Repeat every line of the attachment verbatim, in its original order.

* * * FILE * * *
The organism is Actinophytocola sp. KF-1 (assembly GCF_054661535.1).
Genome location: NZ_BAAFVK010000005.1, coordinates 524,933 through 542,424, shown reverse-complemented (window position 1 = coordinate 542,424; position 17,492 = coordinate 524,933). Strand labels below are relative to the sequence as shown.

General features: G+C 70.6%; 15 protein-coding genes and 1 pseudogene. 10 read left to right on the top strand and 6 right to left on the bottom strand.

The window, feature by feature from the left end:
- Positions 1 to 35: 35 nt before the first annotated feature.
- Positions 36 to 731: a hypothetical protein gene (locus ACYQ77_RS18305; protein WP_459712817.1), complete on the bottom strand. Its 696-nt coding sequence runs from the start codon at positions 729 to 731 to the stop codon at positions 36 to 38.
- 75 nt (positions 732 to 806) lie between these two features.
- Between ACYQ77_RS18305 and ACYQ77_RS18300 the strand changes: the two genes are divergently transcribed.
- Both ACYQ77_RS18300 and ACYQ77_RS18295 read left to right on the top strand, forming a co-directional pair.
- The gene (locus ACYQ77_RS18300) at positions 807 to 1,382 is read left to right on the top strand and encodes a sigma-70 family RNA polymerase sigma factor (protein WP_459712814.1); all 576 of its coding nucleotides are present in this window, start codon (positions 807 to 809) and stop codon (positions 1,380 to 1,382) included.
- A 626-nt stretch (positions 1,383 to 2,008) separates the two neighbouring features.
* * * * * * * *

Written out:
The organism is Actinophytocola sp. KF-1 (assembly GCF_054661535.1).
Genome location: NZ_BAAFVK010000005.1, coordinates 524,933 through 542,424, shown reverse-complemented (window position 1 = coordinate 542,424; position 17,492 = coordinate 524,933). Strand labels below are relative to the sequence as shown.

General features: G+C 70.6%; 15 protein-coding genes and 1 pseudogene. 10 read left to right on the top strand and 6 right to left on the bottom strand.

The window, feature by feature from the left end:
- Positions 1 to 35: 35 nt before the first annotated feature.
- Positions 36 to 731: a hypothetical protein gene (locus ACYQ77_RS18305; protein WP_459712817.1), complete on the bottom strand. Its 696-nt coding sequence runs from the start codon at positions 729 to 731 to the stop codon at positions 36 to 38.
- 75 nt (positions 732 to 806) lie between these two features.
- Between ACYQ77_RS18305 and ACYQ77_RS18300 the strand changes: the two genes are divergently transcribed.
- Both ACYQ77_RS18300 and ACYQ77_RS18295 read left to right on the top strand, forming a co-directional pair.
- The gene (locus ACYQ77_RS18300) at positions 807 to 1,382 is read left to right on the top strand and encodes a sigma-70 family RNA polymerase sigma factor (protein WP_459712814.1); all 576 of its coding nucleotides are present in this window, start codon (positions 807 to 809) and stop codon (positions 1,380 to 1,382) included.
- A 626-nt stretch (positions 1,383 to 2,008) separates the two neighbouring features.